Psychic Sylvia Browne (Incorrectly) Told Amanda Berry’s Mom Her Daughter Was Dead
When people experience the devastating trauma of a missing friend or relative, they want answers, but too often, those answers never come. Louwanna Miller, the mother of Amanda Berry, one of the three women who went missing in Cleveland, Ohio, wanted answers, so in 2004, she went on “The Montel Williams Show” to speak with psychic Sylvia Browne.
Browne told her, “I see her in water … She’s not alive, honey” and “Your daughter’s not the kind who wouldn’t call.” After appearing on the show, Miller went home and began the difficult process of letting go of her daughter, taking down her pictures and selling her computer. “I’m not even buying my baby a Christmas present this year,” she told a reporter in 2004.
A year later, Miller died of heart failure. She died thinking her daughter was dead.
Psychics are obviously less than reliable guides to the past or the future, but that doesn’t mean that people believe in them any less. Especially a psychic as high profile as Sylvia Browne. Was it wrong for Louwanna Miller to want to believe what Browne said? Is it wrong for a grieving mother to want to believe in anything that might give her closure? We can’t blame Miller, or any other parent for seeking comfort and answers in unlikely places. But we can criticize psychics like Sylvia Brown for taking advantage of their weaknesses. Browne charges a hefty $700 fee for her services, which have historically garnered inaccurate results.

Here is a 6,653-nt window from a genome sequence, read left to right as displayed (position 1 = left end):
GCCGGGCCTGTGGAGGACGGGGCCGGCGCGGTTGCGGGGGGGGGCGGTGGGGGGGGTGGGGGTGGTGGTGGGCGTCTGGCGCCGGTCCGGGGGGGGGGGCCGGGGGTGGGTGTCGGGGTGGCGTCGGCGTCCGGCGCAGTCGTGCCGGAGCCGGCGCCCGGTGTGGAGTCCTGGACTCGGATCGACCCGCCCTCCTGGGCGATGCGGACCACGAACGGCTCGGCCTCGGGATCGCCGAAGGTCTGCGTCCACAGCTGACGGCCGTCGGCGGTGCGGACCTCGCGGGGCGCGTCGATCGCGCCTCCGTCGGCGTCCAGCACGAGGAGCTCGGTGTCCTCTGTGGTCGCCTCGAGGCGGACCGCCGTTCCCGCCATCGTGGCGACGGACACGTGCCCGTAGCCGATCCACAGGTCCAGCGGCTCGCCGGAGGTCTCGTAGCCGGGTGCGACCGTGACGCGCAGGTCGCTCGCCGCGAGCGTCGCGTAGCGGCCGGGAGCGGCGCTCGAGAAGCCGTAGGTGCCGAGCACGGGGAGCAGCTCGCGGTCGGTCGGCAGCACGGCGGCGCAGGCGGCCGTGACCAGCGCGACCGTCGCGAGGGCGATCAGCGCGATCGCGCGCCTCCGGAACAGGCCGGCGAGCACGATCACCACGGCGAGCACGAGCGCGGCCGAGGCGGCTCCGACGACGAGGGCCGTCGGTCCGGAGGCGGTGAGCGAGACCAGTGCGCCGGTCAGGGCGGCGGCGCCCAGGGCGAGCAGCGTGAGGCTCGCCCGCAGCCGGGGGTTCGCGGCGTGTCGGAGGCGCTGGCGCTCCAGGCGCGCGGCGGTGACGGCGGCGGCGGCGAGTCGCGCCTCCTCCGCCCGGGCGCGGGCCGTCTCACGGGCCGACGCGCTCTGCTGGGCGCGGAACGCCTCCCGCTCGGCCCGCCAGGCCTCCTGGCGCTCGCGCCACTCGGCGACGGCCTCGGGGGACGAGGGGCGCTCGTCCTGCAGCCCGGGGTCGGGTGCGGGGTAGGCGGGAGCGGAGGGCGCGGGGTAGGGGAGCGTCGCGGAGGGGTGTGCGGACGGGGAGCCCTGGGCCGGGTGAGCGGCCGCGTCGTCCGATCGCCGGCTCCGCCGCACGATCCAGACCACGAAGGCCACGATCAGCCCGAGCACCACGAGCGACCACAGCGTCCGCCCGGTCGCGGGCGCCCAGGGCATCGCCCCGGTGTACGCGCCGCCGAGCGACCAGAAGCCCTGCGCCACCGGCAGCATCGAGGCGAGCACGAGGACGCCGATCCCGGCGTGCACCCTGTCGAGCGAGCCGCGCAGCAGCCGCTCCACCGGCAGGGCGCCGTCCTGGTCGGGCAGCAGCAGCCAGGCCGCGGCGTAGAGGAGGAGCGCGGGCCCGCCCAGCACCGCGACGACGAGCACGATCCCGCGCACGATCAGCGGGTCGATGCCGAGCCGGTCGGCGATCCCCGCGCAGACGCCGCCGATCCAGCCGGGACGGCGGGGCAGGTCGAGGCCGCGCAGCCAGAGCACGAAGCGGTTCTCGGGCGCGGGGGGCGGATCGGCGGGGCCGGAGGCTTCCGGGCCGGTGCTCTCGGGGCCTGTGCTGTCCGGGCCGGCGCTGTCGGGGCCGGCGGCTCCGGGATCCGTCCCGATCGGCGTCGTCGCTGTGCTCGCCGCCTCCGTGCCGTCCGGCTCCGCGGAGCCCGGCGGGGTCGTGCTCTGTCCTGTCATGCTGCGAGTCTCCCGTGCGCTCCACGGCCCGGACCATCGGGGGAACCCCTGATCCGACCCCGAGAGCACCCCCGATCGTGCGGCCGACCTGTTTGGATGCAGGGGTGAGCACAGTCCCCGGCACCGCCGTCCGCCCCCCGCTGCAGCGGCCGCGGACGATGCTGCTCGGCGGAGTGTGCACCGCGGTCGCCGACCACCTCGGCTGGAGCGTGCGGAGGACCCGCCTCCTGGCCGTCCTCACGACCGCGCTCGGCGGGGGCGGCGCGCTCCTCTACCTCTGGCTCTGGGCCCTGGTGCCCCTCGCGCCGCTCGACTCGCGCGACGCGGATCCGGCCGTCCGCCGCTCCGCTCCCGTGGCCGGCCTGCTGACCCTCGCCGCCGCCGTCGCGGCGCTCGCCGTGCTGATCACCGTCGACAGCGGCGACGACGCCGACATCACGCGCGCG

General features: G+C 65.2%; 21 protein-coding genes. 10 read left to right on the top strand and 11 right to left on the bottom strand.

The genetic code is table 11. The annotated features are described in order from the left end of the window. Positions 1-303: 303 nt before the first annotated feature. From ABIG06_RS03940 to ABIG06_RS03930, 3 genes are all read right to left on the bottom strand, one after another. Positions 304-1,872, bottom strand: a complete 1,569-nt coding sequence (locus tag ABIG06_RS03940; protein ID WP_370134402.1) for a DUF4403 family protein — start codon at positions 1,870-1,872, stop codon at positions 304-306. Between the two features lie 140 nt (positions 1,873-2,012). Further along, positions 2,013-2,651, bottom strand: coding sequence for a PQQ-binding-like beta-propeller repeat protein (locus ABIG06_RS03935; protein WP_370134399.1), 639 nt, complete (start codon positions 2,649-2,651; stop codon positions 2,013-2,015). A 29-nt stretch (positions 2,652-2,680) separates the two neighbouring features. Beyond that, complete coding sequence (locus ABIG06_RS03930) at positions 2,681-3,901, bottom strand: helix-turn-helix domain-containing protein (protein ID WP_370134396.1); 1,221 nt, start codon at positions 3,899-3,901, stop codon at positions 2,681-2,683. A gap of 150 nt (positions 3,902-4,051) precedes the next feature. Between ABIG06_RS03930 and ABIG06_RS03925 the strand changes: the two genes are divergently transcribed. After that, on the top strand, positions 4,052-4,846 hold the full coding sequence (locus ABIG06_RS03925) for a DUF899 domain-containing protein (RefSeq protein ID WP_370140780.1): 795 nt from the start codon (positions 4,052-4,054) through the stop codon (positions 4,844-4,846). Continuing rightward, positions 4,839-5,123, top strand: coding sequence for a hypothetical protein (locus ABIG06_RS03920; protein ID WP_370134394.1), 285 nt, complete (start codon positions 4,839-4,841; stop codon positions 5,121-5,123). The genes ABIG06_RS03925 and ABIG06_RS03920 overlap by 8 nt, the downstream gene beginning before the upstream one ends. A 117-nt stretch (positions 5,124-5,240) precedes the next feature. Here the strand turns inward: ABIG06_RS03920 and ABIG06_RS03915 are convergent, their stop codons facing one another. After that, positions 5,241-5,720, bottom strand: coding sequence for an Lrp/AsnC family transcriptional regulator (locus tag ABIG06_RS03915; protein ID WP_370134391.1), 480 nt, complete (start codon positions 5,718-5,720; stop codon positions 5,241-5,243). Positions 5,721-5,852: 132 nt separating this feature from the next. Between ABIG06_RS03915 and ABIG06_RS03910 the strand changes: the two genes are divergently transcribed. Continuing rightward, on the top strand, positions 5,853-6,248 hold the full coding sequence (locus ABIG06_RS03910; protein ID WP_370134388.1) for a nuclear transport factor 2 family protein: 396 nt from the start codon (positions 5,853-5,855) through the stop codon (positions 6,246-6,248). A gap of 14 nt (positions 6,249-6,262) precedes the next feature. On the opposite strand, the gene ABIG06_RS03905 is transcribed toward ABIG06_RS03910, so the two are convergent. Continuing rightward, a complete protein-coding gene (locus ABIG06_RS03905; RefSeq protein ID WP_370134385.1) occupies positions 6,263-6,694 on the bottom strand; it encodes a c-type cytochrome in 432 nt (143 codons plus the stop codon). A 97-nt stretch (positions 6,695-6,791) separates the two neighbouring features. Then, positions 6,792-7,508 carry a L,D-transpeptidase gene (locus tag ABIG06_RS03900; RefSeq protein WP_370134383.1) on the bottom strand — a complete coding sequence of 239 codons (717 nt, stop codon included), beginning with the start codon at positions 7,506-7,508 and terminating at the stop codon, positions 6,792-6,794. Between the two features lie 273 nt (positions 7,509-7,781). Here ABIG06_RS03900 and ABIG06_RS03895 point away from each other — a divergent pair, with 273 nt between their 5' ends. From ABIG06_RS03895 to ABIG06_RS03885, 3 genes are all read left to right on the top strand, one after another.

In response to the news, Browne took down her Facebook page, and she released the following statement on her website:
For nearly six decades, Sylvia Browne has dedicated her life to helping others as a spiritual psychic and guide. She has been called upon to assist individuals, families, and law enforcement agencies across the U.S. and Canada on hundreds of high profile criminal investigations. She has received numerous commendations for the positive impact her contributions have provided, resulting in important information and leads that have ultimately led to the closure of major investigations.
“For more than 50 years as a spiritual psychic and guide, when called upon to either help authorities with missing person cases or to help families with questions about their loved ones, I have been more right than wrong. If ever there was a time to be grateful and relieved for being mistaken, this is that time. Only God is right all the time. My heart goes out to Amanda Berry, her family, the other victims and their families. I wish you a peaceful recovery.” — Sylvia Browne
The obvious good news is that Amanda Berry is not dead. But the case does bring up a larger issue — how culpable psychics should be for making a profit off of what is obviously an ungrounded science. As Gordon Bonnet writes on the blog Skeptophilia:
What Browne did is reprehensible. She is a swindler, a con artist, a master cold reader who takes money from people so vulnerable from grief or loneliness that they do not have the wherewithal to see what she’s up to. But by their response — or lack thereof — the rest of the psychic world is equally culpable. Even if you have no intention to retract your own claims of ESP, you should call out Sylvia Browne for having failed, spectacularly, and at least lay claim to a few square inches of honor and fair play.
What do you think? Is Sylvia taking advantage of desperate families, or is she providing a valuable — and comforting — service?